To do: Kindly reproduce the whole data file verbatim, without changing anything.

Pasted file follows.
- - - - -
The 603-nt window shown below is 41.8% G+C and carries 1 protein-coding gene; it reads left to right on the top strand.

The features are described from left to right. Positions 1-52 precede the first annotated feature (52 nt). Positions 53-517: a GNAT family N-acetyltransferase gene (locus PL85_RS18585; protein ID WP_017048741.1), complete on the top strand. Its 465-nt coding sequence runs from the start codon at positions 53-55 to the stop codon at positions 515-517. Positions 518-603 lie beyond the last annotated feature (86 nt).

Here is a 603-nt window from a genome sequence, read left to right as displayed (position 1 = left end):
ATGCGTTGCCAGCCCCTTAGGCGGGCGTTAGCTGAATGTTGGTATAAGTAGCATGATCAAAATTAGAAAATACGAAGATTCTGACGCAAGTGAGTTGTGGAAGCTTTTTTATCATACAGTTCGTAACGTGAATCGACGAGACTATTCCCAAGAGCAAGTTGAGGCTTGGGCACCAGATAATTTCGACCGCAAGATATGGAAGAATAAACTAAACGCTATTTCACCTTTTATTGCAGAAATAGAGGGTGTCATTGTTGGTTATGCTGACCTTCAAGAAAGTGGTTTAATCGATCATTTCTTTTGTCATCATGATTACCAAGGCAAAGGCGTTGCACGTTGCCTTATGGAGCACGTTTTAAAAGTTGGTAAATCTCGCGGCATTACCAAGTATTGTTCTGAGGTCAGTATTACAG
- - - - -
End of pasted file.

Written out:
The 603-nt window shown below is 41.8% G+C and carries 1 protein-coding gene; it reads left to right on the top strand.

The features are described from left to right. Positions 1-52 precede the first annotated feature (52 nt). Positions 53-517: a GNAT family N-acetyltransferase gene (locus PL85_RS18585; protein ID WP_017048741.1), complete on the top strand. Its 465-nt coding sequence runs from the start codon at positions 53-55 to the stop codon at positions 515-517. Positions 518-603 lie beyond the last annotated feature (86 nt).

Here is a 603-nt window from a genome sequence, read left to right as displayed (position 1 = left end):
ATGCGTTGCCAGCCCCTTAGGCGGGCGTTAGCTGAATGTTGGTATAAGTAGCATGATCAAAATTAGAAAATACGAAGATTCTGACGCAAGTGAGTTGTGGAAGCTTTTTTATCATACAGTTCGTAACGTGAATCGACGAGACTATTCCCAAGAGCAAGTTGAGGCTTGGGCACCAGATAATTTCGACCGCAAGATATGGAAGAATAAACTAAACGCTATTTCACCTTTTATTGCAGAAATAGAGGGTGTCATTGTTGGTTATGCTGACCTTCAAGAAAGTGGTTTAATCGATCATTTCTTTTGTCATCATGATTACCAAGGCAAAGGCGTTGCACGTTGCCTTATGGAGCACGTTTTAAAAGTTGGTAAATCTCGCGGCATTACCAAGTATTGTTCTGAGGTCAGTATTACAG